110 Dems launch partisan effort to end CDC gun violence research ban

"The Gun Knot" sculpture in New York

“The Gun Knot” sculpture in New York (Photo: Giorgio Galeott/flickr)

In the continuing battle over guns and public health, 110 House Democrats on Wednesday urged the chamber’s leaders to end a longstanding ban on federal funding for gun violence research.

The lawmakers sent a letter – signed by Rep. David Price, D-N.C., and others – addressed to Reps. John Boehner and Nancy Pelosi calling for an end to the defunding of the Centers for Disease Control.

“As you are aware, these annual policy riders – known as the ‘Dickey Amendments’ and ‘Rehberg Amendments’ – have in practice prohibited the Centers for Disease Control and Prevention and other agencies falling under the Department of Health and Human Services from conducting publicly funded scientific research on the causes of gun violence or its effects on public health,” the letter reads, in part. “There is no valid reason not to fund this research. Earlier this year, Democrats offered an amendment at the Appropriations Committee markup to strike these harmful riders, but it was rejected on a largely partisan vote.”

One of those amendments – named for Arkansas Republican Jay Dickey, who left the House almost 15 years ago – was passed in 1996 and restricted funding for gun violence research.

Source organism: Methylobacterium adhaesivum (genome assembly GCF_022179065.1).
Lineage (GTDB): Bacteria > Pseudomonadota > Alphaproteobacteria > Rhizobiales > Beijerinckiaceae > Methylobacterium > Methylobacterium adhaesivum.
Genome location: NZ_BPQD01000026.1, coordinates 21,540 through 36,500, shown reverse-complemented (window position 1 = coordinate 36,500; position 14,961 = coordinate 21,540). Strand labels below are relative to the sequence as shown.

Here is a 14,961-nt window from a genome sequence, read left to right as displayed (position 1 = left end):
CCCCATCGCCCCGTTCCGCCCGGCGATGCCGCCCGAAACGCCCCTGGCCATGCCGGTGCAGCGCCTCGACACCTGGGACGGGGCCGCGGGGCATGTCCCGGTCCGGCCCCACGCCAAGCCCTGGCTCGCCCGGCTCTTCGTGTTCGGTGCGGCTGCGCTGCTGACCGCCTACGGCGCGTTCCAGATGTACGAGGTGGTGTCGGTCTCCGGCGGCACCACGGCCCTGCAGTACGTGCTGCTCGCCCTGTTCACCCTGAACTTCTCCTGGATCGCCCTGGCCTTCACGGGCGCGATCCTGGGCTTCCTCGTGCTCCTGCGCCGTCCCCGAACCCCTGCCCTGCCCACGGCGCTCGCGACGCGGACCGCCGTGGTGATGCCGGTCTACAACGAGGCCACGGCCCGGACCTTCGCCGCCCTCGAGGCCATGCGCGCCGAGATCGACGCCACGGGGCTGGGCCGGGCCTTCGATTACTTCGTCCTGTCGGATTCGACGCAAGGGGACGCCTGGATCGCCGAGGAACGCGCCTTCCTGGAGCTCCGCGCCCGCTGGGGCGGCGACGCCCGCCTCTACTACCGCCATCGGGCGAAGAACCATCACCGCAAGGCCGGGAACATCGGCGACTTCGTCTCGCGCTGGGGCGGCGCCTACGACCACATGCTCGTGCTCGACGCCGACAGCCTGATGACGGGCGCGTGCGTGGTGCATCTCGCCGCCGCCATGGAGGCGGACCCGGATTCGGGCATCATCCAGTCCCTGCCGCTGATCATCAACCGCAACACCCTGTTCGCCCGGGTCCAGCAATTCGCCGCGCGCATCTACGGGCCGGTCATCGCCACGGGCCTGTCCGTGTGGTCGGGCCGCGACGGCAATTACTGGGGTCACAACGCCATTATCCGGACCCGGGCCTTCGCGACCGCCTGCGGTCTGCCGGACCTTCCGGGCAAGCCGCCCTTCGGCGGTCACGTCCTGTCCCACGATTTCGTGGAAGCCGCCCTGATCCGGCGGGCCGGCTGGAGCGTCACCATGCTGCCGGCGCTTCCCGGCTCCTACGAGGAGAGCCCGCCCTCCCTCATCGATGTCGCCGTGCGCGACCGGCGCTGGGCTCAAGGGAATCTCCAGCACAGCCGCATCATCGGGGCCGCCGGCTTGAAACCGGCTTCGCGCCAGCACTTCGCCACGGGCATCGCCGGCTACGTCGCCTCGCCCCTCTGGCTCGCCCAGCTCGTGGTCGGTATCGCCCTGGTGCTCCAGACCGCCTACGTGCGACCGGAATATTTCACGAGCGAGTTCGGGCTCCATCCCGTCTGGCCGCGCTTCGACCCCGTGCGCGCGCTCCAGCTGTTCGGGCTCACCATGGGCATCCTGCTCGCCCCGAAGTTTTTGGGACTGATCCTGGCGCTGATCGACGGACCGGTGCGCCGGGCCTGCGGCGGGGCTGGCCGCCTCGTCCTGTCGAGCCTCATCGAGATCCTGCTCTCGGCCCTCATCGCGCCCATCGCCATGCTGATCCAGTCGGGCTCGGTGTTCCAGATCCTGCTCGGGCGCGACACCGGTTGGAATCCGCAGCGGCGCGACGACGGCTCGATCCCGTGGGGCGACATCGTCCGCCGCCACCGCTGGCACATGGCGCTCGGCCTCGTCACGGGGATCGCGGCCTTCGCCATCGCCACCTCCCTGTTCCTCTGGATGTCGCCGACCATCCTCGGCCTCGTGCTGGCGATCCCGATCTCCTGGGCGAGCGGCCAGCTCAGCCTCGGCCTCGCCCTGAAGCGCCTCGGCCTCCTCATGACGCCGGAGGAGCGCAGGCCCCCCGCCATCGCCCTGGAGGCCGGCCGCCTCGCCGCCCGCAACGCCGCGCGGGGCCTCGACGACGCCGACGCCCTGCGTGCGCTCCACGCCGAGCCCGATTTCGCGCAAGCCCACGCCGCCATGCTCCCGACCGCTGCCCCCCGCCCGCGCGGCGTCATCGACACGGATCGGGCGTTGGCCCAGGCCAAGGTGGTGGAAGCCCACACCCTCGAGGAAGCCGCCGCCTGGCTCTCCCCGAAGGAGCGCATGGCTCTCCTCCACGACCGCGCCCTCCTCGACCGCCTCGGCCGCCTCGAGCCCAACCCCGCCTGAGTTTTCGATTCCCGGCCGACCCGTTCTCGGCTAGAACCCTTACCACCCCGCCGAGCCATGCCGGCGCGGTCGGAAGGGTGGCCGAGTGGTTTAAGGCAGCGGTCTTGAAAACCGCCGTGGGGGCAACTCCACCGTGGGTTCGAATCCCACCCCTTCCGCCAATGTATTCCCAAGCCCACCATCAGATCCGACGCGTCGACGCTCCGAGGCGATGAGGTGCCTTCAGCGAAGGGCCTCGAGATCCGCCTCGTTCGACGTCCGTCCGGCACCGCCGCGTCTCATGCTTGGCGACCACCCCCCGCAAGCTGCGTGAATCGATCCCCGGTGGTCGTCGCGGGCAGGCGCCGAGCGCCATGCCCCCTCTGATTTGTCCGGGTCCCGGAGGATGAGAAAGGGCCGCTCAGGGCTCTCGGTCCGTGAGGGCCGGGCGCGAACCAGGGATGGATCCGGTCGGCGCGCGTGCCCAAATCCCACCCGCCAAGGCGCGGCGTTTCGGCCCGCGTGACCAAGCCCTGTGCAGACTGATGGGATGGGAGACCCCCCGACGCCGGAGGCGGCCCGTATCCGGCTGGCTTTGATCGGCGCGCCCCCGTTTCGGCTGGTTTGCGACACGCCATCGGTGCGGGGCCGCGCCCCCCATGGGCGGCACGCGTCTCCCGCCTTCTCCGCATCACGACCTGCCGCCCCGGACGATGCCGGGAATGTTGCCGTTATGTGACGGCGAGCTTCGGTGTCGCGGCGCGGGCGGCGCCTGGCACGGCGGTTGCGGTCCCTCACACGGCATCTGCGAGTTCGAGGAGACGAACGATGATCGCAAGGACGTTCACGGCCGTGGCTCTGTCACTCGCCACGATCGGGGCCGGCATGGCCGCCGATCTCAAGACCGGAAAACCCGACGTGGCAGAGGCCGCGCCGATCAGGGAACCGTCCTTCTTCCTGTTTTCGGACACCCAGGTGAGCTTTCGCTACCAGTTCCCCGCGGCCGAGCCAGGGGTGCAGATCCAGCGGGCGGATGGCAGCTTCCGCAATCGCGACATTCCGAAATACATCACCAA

Dickey earlier this month, in an interview with the Huffington Post, said he has regrets over what he called at the time an end to the CDC’s attempt to “raise emotional sympathy” for gun violence – the idea behind the amendment being that it would politicize the issue.

No Republicans signed Price’s letter, illustrating just how polarized and politicized the issue of gun violence has become almost 20 years after the defunding amendments.

Gun rights advocates and Republicans argue Democrats and gun control groups are trying to classify gun violence as a public health epidemic to gain political ground. The mentality among the pro-gun is that guns are not a disease, meanwhile advocates have been attempting to shift the conversation, and policy, toward keeping guns out of the hands of the mentally ill.

Following a spate of shootings in recent years linked to mental health disturbances, the topic is being hotly debated and discussed by Congress and the presidential candidates on both sides.

The National Rifle Association is receiving much of the blame for pulling Republicans further to the right on gun issues in recent years.

“If the NRA and gun champions are so confident of their position, why would they refuse research?” Price told the Washington Post. “This is a particularly intrusive interference.”

Guns.com reached out to Boehner’s office and could not reach the outgoing speaker or his staff for comment by article publication. The NRA also did not comment by story deadline.

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